The joint parishes of Old Milverton and Blackdown have a rich cultural heritage. This map shows a few sites of particular significance.
1. Site of Mediaeval Village
Archaeologists have found flint tools, a possible prehistoric sherd and a Roman British Coin dating from the 3rd Century A.D. in the fields in Old Milverton. There is also an old cropmark and a Bronze Age ring ditch within the Parish. Milverton is recorded in the Domesday Book (1066) as Malvertone.
2. Guys Cliffe House
The stone chapel was built in 1430 A.D. by Richard Beauchamp, Earl of Warwick. A Tudor framed house was then constructed, which was replaced by Samuel Greathead by a new house, in the style of a Palladian mansion, around 1751. Guys Cliff House had a significant influence on the surrounding area and in particular the hamlet of Old Milverton where where estate workers lived. The gardens are now a site of Special Scientific Interest.
3. Church of St James
The church may have Saxon origins but it is known that the Norman construction was rebuilt in its present form in 1879/80. It is Grade II listed. Vera Brittain, writer, feminist and pacifist, is buried in the church yard as is Henry Jephson, who promoted the therapeutic benefits of Leamington Spa water and was instrumental in that town’s initial success.
4. Village Hall
The village hall was provided by the Heber-Percy estate for the benefit of the social life of the village and village people, most of who worked directly for the estate or indirectly for tenant farmers in the Parish of Old Milverton. The hall has been used as a schoolroom reading room and continues to be used for social occasions. It plays a significant role in the life of the church of St James Church.
5. Historic Barn
The timber-framed barn’s construction dates back to 17th century. It is a listed building for its special architectural and historic interest. A sign on the outside proclaims “Man Traps and Spring Guns on theife Premifes”.
6. Village Pound
The pound (or pinfold) was created as a place where straying animals could be locked up until their owners paid a fine for their release. It was originally situated close to the village well on Old Milverton road and is a relic of the pre-enclosure days and the lax approach to the containment of farm livestock.
7. The Village Pump
Mains water came late to Old Milverton, so villagers had to rely on their own wells and roof water collection cisterns. Those without such systems had to use the communal wells situated on Old Milverton road and at the village hall.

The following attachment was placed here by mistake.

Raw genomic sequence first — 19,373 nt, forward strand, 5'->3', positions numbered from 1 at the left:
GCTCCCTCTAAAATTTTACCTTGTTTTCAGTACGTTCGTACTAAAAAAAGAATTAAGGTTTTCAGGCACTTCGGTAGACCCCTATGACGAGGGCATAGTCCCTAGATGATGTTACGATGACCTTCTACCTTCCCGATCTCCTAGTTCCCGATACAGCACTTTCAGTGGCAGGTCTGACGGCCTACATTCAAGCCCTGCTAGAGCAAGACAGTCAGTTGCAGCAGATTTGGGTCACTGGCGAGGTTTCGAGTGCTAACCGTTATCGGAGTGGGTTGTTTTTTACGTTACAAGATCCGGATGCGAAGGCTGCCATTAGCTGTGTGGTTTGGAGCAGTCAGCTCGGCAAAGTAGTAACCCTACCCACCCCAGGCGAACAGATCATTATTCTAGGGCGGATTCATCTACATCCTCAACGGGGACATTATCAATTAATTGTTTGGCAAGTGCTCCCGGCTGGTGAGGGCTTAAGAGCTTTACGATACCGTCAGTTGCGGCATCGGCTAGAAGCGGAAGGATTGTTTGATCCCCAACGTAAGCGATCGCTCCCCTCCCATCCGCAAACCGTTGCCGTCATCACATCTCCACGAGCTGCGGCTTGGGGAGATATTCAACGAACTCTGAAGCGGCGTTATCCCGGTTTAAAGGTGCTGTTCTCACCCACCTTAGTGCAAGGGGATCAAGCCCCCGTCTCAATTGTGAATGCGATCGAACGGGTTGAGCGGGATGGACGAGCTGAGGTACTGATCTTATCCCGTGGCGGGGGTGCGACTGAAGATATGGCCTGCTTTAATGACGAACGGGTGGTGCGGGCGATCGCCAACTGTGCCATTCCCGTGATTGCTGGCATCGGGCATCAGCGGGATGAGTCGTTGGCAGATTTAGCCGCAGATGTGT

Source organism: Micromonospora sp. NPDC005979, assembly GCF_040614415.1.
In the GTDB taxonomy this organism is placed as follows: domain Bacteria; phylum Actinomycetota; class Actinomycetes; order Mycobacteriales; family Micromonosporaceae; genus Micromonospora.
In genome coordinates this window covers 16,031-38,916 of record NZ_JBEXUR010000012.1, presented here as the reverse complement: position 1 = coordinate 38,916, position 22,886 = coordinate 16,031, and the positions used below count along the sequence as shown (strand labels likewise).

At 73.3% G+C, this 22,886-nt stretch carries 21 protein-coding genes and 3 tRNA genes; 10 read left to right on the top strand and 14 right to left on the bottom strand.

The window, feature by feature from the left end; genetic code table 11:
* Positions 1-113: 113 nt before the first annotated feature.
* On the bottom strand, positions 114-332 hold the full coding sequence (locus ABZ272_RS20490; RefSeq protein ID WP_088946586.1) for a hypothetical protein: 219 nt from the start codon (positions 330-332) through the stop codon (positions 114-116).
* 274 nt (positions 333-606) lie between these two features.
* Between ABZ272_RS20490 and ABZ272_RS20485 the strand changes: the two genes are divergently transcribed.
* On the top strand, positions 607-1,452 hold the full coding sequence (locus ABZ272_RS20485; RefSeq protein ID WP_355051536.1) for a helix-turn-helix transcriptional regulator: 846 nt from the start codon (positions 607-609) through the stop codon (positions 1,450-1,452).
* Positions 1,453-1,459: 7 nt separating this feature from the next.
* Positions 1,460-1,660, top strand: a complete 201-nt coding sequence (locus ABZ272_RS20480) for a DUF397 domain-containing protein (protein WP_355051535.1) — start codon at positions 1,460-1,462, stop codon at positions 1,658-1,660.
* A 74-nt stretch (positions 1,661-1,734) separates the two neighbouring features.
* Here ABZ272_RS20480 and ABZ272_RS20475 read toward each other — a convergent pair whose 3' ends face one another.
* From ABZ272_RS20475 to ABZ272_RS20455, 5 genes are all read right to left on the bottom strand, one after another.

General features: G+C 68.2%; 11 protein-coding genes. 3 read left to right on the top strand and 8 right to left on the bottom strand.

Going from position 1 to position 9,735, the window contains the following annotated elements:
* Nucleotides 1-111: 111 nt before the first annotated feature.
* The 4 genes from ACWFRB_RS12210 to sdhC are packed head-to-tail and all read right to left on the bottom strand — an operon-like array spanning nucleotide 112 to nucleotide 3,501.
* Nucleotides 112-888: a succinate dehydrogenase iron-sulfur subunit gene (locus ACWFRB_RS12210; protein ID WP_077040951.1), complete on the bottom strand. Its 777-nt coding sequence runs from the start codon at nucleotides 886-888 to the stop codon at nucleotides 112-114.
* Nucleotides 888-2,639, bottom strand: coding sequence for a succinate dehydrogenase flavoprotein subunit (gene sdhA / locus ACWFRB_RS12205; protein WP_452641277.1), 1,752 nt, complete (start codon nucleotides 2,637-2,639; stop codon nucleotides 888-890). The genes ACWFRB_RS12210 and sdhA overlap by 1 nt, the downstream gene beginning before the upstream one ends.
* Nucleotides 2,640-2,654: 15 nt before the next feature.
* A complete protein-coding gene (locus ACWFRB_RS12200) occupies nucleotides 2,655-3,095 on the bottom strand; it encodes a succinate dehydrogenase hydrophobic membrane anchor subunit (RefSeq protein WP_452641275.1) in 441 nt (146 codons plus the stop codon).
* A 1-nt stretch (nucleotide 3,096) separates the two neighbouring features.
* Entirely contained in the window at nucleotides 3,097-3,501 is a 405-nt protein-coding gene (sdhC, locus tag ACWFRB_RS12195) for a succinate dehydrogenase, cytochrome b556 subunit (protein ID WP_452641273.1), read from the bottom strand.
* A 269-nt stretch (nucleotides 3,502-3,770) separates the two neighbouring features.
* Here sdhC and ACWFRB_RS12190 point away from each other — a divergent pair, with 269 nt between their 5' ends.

8. Parkhouse Farm
A Grade II listed farm house built in the mid 18th Century in sandstone ashlar.
9. Cottage Farm
A farm house listed for its special architectural and historic interest. It was constructed in the late 18th Century in brick.
10. Saxon Mill
The Saxon Mill was originally called Gibbeclive Mill in the 12th century. It was the property of St Mary’s Abbey and the Augustinian Canons until the Dissolution of the Monasteries. It was rebuilt in 1822 as a working mill until 1938 being part of Guys Cliffe Estate, and then known as Guys Mill. It was converted into a restaurant and bar in 1952.
11. Rock Mill
Rock Mills is believed to be the Milverton Mill listed in the Domesday Book which at one stage was a water mill used for milling grain and ‘fulling’ (treating and cleansing woollen cloth). Benjamin Smart a Leamington Quaker established a Cotton Spinning Factory in 1792; later in 1830 it was converted to a flour mill.
12. Blackdown Mill
A Grade II listed building Blackdown Mill was built in the 18th Century and has 19th Century additions.
13. Avon Valley Viaduct
The viaduct was constructed in 19th Century as a key part of the Leamington to Coventry railway line. It is a magnificent utilitarian structure which has become a greatly appreciated part of the landscape of the Avon Valley.
14. Chesford Bridge
This bridge on the Kenilworth Road is Grade II listed. Built in the 18th century it is a sandstone ashlar bridge over the River Avon.
15. Blackdown Manor
Is listed for its special architectural and historic interest. Built in the early 17th Century and remodelled in the early to mid 19th Century it was timber-framed, but largely rebuilt in sandstone ashlar.
16. Stone Seat
Installed to celebrate Queen Victoria’s Diamond Jubilee.